Much of the history of fandom would have been lost long ago if many fans had not also been fanatical collectors. We see evidence of this everywhere in their writings from the 1930s. Almost every fanzine had a column for posting “wants” and offers to sell or trade for missing issues. Here are just a few examples of how fans stocked their libraries.
Forrest J Ackerman was notorious for the intensity of his collecting. Here we see a posting from Ackerman that appeared in The Brooklyn Daily Eagle from November 1, 1931. Forrest was just shy of his 15th birthday and lived in San Francisco, California.
How did young Forrest discover this obscure East Coast newspaper swap column? It seems his extended family was actively supporting his interests. See below from the November 8, 1931 issue of The Brooklyn Daily Eagle. (Thanks to Bill Mullins for digging up this letter.)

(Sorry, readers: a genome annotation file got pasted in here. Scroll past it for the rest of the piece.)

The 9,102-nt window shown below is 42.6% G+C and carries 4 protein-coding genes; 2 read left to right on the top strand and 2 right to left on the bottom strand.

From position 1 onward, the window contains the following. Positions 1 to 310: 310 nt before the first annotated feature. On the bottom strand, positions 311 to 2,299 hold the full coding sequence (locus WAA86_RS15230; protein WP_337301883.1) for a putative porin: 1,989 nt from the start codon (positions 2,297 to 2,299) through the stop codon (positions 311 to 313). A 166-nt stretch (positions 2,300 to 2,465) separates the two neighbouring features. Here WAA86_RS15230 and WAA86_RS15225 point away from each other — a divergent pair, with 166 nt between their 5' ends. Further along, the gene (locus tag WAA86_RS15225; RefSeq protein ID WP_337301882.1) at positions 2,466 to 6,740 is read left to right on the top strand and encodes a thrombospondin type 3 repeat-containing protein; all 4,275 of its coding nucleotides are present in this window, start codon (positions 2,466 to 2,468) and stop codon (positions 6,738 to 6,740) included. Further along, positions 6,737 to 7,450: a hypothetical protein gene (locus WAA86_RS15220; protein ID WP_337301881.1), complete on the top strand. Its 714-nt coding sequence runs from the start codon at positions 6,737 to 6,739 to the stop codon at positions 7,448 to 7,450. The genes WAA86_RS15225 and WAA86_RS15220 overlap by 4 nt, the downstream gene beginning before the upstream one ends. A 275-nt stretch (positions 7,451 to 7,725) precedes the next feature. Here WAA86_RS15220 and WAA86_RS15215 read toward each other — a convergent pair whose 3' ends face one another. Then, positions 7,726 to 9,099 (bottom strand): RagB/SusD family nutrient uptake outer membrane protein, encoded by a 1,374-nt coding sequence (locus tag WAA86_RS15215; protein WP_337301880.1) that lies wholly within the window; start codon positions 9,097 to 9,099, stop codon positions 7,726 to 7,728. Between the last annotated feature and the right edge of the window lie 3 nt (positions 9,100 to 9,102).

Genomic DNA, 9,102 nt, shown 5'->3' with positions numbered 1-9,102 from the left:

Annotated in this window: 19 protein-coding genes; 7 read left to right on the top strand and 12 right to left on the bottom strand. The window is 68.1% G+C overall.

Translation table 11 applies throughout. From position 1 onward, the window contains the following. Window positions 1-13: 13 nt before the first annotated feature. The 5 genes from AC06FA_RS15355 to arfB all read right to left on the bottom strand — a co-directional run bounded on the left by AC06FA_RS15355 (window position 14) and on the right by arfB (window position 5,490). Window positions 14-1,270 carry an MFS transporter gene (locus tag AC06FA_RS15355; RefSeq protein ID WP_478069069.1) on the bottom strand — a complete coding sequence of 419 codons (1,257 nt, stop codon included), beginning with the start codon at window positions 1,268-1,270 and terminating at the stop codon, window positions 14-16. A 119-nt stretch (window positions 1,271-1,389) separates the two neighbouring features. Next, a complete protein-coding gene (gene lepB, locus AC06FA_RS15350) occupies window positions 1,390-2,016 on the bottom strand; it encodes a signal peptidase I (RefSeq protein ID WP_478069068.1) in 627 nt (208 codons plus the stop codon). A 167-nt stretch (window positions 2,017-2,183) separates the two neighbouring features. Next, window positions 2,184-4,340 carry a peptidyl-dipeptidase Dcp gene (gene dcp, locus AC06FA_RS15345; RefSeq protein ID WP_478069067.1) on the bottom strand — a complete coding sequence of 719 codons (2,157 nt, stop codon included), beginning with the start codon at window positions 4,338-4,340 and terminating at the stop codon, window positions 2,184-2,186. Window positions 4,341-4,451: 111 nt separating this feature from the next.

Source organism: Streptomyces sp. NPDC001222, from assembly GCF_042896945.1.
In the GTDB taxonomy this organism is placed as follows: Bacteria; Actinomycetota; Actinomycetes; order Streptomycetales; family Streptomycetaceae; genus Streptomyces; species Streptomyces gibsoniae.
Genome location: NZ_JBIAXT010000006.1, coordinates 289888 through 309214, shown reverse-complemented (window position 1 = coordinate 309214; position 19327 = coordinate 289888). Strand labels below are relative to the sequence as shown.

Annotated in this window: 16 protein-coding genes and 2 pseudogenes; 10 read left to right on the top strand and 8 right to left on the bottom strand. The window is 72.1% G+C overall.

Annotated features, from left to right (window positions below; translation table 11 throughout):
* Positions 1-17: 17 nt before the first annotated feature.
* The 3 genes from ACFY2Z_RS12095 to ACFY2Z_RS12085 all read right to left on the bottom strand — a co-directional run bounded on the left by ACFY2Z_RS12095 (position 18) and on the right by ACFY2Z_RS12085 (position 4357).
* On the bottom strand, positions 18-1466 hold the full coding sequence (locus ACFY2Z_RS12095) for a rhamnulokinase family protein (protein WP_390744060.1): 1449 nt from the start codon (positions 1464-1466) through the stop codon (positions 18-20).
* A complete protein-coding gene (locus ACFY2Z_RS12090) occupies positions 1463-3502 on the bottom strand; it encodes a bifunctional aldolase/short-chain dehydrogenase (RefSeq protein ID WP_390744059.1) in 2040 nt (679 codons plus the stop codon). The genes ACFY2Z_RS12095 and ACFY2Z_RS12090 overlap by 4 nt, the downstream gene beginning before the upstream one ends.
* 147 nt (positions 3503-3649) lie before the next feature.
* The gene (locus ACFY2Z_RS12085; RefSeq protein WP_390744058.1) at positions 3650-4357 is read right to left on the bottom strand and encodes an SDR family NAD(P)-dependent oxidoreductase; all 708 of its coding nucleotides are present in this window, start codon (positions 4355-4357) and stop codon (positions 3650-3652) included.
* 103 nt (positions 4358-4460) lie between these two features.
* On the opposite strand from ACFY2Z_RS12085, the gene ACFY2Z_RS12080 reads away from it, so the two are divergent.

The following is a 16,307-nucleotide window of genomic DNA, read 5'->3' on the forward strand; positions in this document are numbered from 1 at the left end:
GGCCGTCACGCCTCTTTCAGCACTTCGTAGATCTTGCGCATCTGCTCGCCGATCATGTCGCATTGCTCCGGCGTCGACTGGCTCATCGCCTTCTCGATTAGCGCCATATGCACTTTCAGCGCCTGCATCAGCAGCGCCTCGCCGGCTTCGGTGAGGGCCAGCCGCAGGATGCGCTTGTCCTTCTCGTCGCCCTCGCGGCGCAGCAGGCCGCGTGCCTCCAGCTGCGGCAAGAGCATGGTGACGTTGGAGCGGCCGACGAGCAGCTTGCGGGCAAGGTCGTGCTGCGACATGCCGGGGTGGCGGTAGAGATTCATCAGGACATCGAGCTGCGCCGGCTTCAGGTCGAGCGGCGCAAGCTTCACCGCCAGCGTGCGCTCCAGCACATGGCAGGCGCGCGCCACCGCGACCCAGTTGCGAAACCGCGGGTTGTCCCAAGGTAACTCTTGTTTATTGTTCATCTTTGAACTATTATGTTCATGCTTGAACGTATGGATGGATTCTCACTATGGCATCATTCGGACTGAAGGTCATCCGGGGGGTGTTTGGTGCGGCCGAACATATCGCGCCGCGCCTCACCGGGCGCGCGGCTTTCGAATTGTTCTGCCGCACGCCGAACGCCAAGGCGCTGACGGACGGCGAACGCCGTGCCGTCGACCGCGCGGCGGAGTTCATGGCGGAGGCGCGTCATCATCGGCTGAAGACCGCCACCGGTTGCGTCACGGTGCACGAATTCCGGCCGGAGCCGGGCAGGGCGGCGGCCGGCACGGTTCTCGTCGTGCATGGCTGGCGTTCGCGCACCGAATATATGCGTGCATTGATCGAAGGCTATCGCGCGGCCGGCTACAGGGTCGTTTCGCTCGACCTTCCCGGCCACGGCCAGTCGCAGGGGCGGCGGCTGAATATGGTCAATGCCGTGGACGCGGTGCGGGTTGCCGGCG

It didn’t take long for Ackerman to become known as a go-to person for other fans who hoped to find scarce items. Lester Anderson wrote to Forrest on April 24, 1933 with both an offer and a request.
Reading and collecting science fiction wasn’t without controversy. Apparently one female fan felt the need to seek spousal permission before pursuing her interest.
Many fans strove to assemble complete sets of the professional science fiction magazines, and to preserve them. In the first issue of Morris Scott Dollens’ The Science Fiction Collector, the editor offered advice on binding magazines for inclusion in a library.
The Science Fiction Collector from July 22, 1936 contained a fairly typical advertising section.